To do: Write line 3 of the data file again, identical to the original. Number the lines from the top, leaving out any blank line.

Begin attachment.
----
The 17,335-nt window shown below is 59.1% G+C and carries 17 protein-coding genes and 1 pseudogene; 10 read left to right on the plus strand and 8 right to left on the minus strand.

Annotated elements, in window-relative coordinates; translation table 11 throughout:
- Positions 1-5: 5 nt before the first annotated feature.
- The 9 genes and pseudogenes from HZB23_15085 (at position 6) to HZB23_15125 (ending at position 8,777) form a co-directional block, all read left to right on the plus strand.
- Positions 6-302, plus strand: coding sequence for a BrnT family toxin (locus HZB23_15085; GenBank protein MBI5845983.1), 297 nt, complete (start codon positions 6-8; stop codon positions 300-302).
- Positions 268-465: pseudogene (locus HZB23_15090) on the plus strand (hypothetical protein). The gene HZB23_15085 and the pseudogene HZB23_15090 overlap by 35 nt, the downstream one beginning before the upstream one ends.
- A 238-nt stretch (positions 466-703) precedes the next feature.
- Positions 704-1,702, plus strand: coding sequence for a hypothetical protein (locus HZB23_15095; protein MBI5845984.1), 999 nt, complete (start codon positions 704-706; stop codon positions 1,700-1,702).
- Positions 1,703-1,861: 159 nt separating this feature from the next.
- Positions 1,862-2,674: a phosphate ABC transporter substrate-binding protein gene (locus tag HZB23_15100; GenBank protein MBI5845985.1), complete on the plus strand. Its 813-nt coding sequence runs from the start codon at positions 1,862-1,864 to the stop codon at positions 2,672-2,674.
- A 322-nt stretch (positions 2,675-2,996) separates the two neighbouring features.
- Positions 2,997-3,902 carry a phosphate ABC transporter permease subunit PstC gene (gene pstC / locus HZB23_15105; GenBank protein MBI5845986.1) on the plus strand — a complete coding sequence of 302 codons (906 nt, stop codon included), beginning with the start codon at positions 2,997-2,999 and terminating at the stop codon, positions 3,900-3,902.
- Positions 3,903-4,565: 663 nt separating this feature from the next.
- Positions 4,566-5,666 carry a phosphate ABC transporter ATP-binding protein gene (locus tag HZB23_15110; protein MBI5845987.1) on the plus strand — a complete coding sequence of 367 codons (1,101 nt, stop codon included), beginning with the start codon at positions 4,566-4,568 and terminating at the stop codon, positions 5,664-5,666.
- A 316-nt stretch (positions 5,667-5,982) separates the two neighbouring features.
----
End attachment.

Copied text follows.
- Positions 1-5: 5 nt before the first annotated feature.